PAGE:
But mostly this is complicated by the Attorney General who has issued his opinion that contradicts that and he insists that "additional Penalties" clause makes it illegal as he believes it was the legislators intent to make it illegal. That seems to be the only place the illegality comes from that I can find... his opinion.

    So be careful. You know that our AG thinks it illegal and has stated this in writing several times. But you will not be able find it clearly written into law.

  12. #26
    Member Array OldLincoln's Avatar
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    Expanding a bit... Private Party With Drinks?

    I do not drink, but may attend a get together where others are. I'm talking the polite social drink not a keg party thing, and nobody over indulges. If I carry into the house and find others have a drink, must I disarm?

  13. #27
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    I think that only applies to a "business."
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  14. #28
    Distinguished Member Array bladenbullet's Avatar
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    Quote Originally Posted by OldVet View Post
    What I hate are these states that give some percentage of business income derived from sale of alcohol, etc. Who knows that crap before they walk in.

    In FL, CC in a "bar or tavern" is prohibited. In a restuarant that serves alcohol, you cannot sit in the area intended mainly for serving alcohol, such as the bar. Sitting at a table is allowed with CC. We don't have to ask the owner to produce last year's income sheet to see if we can come in.

    So if I want to eat at John Doe's "Bar & Grill," I don't carry. Olive garden? I'm walking in and taking a booth. No problem.

    Since you didn't quote SC's exact wording on its law, I won't offer an opinion as to whether your case is legal or not.

    that is up for interpretation....the statute states "in the portion of an establishment that is dedicated to dispensing alcohol for consumption"...there has been some talk that the "portion" of the establishment that "dispenses" alcohol is thethe actual bar and not the entire establishment as it is worded...it does not say "served"...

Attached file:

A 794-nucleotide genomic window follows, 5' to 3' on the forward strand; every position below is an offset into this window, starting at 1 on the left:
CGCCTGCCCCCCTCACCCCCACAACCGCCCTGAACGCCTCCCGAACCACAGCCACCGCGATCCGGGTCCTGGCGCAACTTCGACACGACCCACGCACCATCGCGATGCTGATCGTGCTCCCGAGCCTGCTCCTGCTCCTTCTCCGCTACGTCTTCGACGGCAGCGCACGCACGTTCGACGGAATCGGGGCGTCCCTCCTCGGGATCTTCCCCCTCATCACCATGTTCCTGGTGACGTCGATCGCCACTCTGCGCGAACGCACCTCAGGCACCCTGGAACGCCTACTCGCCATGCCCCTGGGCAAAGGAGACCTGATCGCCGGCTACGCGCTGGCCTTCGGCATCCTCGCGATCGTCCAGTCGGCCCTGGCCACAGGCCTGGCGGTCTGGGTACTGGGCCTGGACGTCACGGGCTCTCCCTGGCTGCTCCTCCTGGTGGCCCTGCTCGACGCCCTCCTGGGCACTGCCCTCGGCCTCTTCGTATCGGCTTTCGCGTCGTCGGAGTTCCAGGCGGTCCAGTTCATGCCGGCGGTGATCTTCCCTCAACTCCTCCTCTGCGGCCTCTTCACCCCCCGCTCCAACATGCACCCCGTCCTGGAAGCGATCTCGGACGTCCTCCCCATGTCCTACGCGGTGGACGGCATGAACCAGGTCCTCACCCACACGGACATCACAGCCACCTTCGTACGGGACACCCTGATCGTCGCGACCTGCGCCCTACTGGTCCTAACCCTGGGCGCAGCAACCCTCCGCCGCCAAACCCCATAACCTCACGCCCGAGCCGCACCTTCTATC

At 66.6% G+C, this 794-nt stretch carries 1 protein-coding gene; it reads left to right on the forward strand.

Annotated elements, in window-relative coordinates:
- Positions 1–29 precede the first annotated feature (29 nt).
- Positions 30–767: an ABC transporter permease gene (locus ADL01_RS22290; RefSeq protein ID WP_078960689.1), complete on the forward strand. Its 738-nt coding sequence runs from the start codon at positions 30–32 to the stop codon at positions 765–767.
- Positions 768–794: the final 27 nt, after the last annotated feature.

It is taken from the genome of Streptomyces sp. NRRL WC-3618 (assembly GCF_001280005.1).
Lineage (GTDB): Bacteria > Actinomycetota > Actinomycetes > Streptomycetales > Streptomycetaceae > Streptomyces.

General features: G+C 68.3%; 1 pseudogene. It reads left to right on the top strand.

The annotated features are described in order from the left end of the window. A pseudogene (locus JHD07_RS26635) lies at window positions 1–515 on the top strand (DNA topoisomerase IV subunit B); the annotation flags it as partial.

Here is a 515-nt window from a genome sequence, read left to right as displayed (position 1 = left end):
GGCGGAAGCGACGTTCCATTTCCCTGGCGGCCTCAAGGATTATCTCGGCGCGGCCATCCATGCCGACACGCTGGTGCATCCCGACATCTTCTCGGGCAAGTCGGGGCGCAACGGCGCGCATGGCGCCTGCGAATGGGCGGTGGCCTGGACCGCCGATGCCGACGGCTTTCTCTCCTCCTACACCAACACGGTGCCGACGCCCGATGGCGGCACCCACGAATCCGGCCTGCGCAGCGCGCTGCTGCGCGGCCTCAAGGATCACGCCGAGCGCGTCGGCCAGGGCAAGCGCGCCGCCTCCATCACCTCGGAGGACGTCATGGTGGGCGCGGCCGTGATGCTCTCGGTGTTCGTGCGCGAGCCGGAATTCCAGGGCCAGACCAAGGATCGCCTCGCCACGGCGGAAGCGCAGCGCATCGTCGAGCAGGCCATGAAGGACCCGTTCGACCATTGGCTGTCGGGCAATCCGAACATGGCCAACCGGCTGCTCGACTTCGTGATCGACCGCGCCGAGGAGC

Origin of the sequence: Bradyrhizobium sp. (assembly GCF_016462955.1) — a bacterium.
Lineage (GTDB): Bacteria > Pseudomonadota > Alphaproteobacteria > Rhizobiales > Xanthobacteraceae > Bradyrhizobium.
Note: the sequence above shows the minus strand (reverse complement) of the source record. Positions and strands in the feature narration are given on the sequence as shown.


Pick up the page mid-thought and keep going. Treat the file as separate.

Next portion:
i'm not going to jump in and be the test case but there are many who carry in bars but do not sit at the bar...which is where the alcohol is "dispensed"....

  15. #29
    VIP Member Array BugDude's Avatar
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    Quote Originally Posted by OldLincoln View Post
    I do not drink, but may attend a get together where others are. I'm talking the polite social drink not a keg party thing, and nobody over indulges. If I carry into the house and find others have a drink, must I disarm?
    I don't think private parties are not an establishment that sells alcohol for consumption on the premises.

    Virginia, you can't CC in a place that sells alcohol for consumption, but you can Open Carry (what sense does that make?).

    NC, you can't carry at all in a place that sells alcohol for consumption. You also can't carry in place or assembly that charges admission (again, what sense does that make?). Neither can you carry while attending a parade while either a participant or a spectator. Some strange carry laws in NC.
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  16. #30
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    Quote Originally Posted by BugDude View Post
    NC, you can't carry at all in a place that sells alcohol for consumption. You also can't carry in place or assembly that charges admission (again, what sense does that make?). Neither can you carry while attending a parade while either a participant or a spectator. Some strange carry laws in NC.
    Those laws are Jim Crow holdovers designed to stop racial minorites from carrying in places where they might gather all at once for meetings or political protests. The laws were selectively enforced so that white Klansmen and militia members could get away with having guns but blacks couldn't. After 1965, the legislature didn't bother changing the law.